Go Bold or Go Home: Everth Cabrera Cheats and Steals, but Doesn't Lie

You don't like shortstops. They're inconsistent. They're fragile. They put defense first. Let's face it: you wish for the days of Nomar Garciaparra and Miguel Tejada, the days of pre-geriatric Derek Jeter and not-yet-disgraced Alex Rodriguez. Heck, you miss Cal Ripken, Robin Yount, and Ernie Banks. You miss Honus Wagner.

You even wish for those days not long ago when Hanley Ramirez and Jose Reyes were sure things. Well, those days are dead and gone, but I've got a shortstop you can trust: Everth Cabrera.

Trust him? But he got suspended for PED's! Yeah, yeah, but he served his time and he'll be back on the basepaths and (probably) the top of the Padres' order in 2014.

Look, I'm not saying you should let him babysit your kids or pick up your prescriptions from the drugstore.* But you can trust him to do his thing, and his thing is stealing, at which he is very, very good. Last year he swiped 37 bags in 95 games; he was caught 12 times, but that still leaves him with a 76% success rate. No way the Pads slow him down for that. In 2012 it was even better: 44 steals in 115 games, with just four CS. That's a 92% success rate, for those of you keeping score at home. Very, very good.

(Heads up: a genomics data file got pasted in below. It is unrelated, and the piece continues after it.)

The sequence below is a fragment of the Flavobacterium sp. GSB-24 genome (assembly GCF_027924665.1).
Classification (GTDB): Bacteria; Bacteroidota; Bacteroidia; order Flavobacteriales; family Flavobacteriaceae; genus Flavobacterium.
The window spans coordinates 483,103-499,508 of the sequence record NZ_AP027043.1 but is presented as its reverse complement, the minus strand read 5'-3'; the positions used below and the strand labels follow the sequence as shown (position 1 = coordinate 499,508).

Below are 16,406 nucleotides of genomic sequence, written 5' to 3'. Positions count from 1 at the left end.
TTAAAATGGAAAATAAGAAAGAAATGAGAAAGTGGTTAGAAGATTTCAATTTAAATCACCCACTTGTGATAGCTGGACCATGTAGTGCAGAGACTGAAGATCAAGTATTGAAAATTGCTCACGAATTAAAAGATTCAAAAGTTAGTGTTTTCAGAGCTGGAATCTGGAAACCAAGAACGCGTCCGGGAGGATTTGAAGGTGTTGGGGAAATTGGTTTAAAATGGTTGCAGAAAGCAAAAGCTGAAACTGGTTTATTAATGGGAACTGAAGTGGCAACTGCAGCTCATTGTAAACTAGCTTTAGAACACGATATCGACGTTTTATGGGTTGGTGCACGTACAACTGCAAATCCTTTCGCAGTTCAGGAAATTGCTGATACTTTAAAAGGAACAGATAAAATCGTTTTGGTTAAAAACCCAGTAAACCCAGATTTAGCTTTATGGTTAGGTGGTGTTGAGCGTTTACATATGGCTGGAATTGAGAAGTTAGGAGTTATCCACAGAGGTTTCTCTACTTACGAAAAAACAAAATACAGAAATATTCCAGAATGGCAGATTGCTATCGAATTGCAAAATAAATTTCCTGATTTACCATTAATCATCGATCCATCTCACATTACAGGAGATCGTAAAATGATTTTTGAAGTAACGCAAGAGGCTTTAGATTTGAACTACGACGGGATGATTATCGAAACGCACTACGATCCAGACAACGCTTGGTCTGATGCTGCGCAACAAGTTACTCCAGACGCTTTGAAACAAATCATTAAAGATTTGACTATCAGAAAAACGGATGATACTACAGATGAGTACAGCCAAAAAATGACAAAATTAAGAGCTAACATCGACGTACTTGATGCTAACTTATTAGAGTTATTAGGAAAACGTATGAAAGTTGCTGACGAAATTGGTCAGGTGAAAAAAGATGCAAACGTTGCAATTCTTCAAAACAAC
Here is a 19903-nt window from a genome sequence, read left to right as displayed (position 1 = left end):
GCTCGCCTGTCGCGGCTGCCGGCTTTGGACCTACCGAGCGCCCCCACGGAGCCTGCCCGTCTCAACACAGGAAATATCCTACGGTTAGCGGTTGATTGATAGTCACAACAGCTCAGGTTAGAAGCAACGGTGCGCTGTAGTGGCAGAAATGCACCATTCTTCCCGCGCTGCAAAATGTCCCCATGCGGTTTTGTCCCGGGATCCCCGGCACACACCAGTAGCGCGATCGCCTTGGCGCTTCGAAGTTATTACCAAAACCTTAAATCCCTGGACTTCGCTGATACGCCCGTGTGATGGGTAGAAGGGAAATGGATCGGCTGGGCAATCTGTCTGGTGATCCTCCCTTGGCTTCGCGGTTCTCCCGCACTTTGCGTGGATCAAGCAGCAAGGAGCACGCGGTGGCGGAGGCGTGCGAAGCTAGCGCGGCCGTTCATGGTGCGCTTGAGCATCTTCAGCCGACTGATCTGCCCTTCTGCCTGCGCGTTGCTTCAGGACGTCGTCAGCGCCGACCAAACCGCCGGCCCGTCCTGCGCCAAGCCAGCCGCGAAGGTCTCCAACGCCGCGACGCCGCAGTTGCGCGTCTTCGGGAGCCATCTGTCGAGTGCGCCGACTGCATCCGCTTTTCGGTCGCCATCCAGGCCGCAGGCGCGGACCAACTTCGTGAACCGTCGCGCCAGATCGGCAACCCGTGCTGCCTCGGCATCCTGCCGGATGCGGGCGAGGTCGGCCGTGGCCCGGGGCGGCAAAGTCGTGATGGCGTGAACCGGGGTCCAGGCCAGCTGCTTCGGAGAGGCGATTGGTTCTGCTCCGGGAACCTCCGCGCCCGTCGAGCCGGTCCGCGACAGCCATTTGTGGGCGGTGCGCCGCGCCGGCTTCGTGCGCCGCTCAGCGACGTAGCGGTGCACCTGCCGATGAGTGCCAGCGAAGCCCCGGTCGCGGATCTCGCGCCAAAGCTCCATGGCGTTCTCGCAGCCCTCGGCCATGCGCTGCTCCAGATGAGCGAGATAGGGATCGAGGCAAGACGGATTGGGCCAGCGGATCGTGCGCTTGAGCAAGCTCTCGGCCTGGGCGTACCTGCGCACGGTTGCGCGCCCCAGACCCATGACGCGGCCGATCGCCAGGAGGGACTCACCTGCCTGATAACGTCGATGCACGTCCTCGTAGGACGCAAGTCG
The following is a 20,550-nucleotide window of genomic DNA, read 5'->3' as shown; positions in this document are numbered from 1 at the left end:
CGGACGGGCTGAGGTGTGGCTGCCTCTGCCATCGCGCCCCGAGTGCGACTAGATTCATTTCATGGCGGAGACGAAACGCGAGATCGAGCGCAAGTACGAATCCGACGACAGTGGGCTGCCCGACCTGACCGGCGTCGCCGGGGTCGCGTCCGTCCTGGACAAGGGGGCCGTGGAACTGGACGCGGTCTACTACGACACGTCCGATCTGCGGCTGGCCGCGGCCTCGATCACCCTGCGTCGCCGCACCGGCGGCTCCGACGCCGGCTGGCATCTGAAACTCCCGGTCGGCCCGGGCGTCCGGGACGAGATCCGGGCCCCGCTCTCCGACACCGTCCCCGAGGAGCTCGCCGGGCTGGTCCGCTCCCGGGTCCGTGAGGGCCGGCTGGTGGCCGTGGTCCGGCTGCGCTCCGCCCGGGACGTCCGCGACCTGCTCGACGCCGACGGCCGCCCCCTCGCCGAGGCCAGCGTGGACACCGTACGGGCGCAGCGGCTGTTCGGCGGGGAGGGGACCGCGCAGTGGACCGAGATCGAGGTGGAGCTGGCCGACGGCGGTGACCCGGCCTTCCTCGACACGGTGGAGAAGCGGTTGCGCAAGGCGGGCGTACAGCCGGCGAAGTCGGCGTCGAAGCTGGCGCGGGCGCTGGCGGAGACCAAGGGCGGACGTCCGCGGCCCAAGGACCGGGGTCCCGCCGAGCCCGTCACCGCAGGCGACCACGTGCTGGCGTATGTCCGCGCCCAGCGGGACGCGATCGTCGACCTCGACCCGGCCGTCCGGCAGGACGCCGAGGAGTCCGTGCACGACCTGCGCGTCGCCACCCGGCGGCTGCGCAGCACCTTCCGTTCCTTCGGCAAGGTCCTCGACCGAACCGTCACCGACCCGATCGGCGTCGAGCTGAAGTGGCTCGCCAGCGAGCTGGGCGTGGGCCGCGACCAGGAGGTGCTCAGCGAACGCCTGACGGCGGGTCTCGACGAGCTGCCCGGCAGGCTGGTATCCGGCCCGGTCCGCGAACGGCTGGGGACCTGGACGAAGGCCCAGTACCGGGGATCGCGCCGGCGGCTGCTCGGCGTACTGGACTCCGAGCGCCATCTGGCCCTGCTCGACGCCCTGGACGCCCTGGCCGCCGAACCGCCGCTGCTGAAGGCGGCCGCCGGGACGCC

*Neither am I saying you shouldn't. I do not know Mr. Cabrera and cannot accurately evaluate his character.

Billy Hamilton gets all the press (except from me, I guess) for speed, and rightly so, but there are serious questions about whether or not he'll really start. Why? Because there are serious questions about whether or not he can hit. Most of these questions seem to come from inside the Reds organization, so they're worth taking paying attention to. Cabrera, however, already has the trust of his team, and predictability is a valuable thing in our unpredictable game.

The nice thing about Cabrera is that he can hit. I mean, he isn't Joey Votto or anything, but he brings more bat to the table than most of your speed-first players and most of your shortstops. The steals are elite, and the bat doesn't hurt. That adds up to a very useful player. Not a star--he'll never produce in HR or RBI, but Cabrera looks like he could be a plus in AVG and Runs, to go with his elite status in SB.